On 20 August 2020, the US military’s AlphaDogfight challenge reached a fascinating conclusion. The challenge sought to ‘demonstrate the feasibility of developing effective, intelligent autonomous agents capable of defeating adversary aircraft in a dogfight.’ After successive rounds in which several Artificial Intelligence (AI) competitors fought each other, the winning AI, produced by Heron Systems, took on a human pilot, a graduate of the USAF’s elite Weapons School. The finale comprised five rounds of virtual dogfighting. The AI won 5-0.
The response to the news was predictable. Those who believe in AI as the panacea rejoiced that the age of crewed fighter jets was over. Those who worship at the altar of air combat called the experiment unfair and its result inadmissible. If the result had been reversed, the same arguments would have been made, just in a different arrangement. This is the harnessing of reason in the pursuit of post-hoc justification of prior belief at play, which Jonathan Haidt discussed at length in The Righteous Mind.
As always, the truth lay somewhere in between.
The fight was indeed ‘unfair’ – but it was unfair to both sides in different ways.
The AI was prevented from ‘learning’ during the trials, while the human pilot was able to learn from each evolution and adapt his tactics accordingly. The AI was also restricted to the performance model of General Dynamics’ F‑16, designed with human physiological limitations in mind. On the other hand, the AI possessed total situational awareness in this fight, something current sensor capabilities only allow in a simulated environment, whereas the human pilot had to search for and maintain visual contact with his opponent.
We can debate, and some will for some time yet, whether the ‘unfairness’ inherent in the experiment’s design helped one side more than the other (possible), and even whether it alone was responsible for the result (unlikely). That debate is and will remain unproductive. Instead, what we should do is focus on what this event means, both in the specific and general sense.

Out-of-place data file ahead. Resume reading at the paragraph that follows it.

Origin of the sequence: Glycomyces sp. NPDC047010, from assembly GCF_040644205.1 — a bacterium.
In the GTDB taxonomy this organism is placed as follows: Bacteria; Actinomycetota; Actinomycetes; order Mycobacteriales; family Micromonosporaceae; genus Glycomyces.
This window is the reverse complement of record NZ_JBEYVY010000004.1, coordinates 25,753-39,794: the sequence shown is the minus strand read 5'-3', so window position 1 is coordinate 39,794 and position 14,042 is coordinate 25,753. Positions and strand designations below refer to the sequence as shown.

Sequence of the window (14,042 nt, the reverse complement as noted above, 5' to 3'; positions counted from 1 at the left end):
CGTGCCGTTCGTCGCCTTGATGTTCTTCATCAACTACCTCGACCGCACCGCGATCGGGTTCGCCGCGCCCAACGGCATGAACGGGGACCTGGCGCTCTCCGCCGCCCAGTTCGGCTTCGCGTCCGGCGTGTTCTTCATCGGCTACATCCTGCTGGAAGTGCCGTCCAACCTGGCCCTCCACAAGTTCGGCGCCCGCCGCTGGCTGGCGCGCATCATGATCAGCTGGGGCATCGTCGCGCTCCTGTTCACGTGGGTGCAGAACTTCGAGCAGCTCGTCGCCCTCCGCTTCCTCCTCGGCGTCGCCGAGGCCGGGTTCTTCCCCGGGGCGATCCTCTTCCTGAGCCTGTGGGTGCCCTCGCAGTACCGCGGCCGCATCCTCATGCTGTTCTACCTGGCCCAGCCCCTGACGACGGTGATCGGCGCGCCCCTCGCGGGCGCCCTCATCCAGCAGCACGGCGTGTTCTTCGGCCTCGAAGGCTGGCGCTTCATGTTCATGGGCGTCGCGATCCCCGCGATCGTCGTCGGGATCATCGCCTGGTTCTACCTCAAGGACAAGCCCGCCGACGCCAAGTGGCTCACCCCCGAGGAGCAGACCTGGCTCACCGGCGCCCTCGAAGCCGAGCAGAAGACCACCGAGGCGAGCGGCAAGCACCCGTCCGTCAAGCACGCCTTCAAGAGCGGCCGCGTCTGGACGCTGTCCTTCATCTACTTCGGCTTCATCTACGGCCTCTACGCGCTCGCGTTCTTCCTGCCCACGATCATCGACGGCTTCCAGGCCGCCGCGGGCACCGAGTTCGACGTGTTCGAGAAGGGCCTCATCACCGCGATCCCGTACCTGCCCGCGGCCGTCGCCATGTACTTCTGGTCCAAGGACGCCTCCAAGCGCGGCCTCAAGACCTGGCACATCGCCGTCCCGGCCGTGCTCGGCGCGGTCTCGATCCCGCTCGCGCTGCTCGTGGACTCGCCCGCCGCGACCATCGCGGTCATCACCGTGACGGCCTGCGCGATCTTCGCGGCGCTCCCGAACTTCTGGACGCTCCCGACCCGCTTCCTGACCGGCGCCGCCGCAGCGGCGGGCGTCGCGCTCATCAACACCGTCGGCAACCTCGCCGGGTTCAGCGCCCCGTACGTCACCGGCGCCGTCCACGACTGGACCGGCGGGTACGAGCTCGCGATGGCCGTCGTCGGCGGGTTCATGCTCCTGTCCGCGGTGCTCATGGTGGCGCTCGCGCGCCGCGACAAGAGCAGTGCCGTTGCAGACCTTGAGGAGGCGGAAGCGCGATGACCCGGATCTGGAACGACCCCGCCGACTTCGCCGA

What does this event tell us about dogfighting specifically? In the interest of full disclosure, I am not a fighter pilot. However, I am an aviator whose education, training and experience as a test pilot lend themselves to a detailed understanding of both aircraft and human performance, and the physics and mechanics of dogfights.
This perspective allows me to observe the simple reason why a sufficiently advanced machine should beat a human in a dogfight: what unfolds after the merge – that point in time and space when two aircraft in an air-to-air engagement first meet and commence dogfighting – is largely a physics problem. A dogfight is an ‘all-in’ event, so there is no nuanced risk management. It is a mano a mano affair, so there is no intricate human coordination.
There is just the physics problem. As such, it is possible for it to be fully described and defined in terms of Newtonian mechanics, although the system of equations would be quite complicated and dynamic. A human pilot, unable to run those calculations explicitly, solves this problem through intuition based on years of training and experience. This intuition can even appear as creativity. However, a sufficiently advanced machine can actually run the calculations without intuition’s margin for error. All things being equal, such a machine should always win.
Reducing ACM to a physics problem does not diminish its difficulty or the skills and determination required to execute it well. It is hard and unrelenting, one of the most intense and demanding experiences within aviation. However, at its core, ACM is still a physics problem, as are all of its complicators. For example, if you increase the number of players on either side, the physics problem gets more complicated, but it remains a physics problem.
In this context, the result of AlphaDogfight – a post-merge one versus one ACM engagement – was entirely predictable. However, what does this experimental validation of a long-held hunch mean more generally? Perhaps it would be easier, to begin with, what it does not mean.
Can AI replace fighter pilots?